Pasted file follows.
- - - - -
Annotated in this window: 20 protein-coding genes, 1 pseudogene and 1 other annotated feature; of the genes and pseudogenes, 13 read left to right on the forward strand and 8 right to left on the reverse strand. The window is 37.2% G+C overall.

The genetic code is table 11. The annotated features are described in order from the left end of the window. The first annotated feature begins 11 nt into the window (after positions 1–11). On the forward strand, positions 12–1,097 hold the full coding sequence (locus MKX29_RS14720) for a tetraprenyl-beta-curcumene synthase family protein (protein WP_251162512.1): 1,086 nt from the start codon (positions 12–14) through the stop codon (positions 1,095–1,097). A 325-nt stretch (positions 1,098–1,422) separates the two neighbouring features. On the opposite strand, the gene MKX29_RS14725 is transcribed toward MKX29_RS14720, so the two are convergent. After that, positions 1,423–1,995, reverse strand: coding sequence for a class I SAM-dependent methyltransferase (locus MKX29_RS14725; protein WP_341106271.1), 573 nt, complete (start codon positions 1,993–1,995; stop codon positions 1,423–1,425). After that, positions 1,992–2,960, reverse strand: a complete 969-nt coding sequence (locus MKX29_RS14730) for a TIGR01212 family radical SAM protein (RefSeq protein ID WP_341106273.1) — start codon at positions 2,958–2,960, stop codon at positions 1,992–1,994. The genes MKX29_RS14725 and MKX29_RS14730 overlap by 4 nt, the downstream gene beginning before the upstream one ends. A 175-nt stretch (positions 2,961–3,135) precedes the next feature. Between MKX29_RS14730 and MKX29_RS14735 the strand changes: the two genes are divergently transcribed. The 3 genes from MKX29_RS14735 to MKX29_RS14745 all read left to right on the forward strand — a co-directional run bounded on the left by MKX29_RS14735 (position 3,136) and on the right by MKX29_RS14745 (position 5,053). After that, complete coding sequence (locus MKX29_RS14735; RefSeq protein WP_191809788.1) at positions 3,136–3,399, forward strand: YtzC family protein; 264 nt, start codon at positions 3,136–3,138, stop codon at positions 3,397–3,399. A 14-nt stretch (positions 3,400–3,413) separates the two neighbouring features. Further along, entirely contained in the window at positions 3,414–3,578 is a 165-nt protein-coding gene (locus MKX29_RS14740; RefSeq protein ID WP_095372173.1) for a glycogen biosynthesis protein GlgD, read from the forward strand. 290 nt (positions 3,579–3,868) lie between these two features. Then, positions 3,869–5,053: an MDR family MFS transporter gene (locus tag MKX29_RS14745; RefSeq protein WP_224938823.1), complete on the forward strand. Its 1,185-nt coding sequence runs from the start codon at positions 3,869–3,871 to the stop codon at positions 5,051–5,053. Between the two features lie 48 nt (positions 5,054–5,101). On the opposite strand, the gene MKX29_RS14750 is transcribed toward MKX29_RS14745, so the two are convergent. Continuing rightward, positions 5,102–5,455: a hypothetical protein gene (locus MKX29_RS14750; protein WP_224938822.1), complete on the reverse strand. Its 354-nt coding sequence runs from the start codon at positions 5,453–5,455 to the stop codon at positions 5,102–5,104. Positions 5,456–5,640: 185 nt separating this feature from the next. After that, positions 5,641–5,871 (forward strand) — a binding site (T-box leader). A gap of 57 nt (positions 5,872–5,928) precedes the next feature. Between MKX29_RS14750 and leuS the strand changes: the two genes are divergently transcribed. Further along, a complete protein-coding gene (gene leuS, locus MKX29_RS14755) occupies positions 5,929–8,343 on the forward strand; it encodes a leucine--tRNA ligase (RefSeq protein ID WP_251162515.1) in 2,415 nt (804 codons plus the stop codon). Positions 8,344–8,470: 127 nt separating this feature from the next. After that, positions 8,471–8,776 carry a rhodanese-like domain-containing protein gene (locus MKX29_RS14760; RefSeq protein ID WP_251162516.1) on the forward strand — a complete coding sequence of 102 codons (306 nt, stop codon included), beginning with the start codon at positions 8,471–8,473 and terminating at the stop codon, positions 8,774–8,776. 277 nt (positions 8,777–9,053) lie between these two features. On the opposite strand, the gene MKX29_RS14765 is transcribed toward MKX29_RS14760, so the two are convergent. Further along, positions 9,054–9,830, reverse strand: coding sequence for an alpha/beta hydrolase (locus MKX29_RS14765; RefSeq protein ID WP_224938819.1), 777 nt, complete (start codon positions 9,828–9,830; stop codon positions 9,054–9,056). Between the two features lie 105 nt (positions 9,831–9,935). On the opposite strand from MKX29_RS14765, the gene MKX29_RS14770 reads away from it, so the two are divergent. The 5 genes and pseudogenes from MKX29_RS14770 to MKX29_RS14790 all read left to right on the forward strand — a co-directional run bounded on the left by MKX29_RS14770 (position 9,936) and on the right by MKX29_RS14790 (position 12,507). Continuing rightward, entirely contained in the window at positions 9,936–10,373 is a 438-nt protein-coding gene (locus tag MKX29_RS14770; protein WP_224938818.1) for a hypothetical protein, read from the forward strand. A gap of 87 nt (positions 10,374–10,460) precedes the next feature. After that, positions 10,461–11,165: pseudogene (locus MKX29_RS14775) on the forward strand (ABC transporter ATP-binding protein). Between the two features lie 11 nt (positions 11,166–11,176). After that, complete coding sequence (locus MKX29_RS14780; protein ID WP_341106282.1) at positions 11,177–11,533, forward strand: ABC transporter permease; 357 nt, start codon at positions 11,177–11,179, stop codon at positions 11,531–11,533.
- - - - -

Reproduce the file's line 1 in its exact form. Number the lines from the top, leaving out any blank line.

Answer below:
Annotated in this window: 20 protein-coding genes, 1 pseudogene and 1 other annotated feature; of the genes and pseudogenes, 13 read left to right on the forward strand and 8 right to left on the reverse strand. The window is 37.2% G+C overall.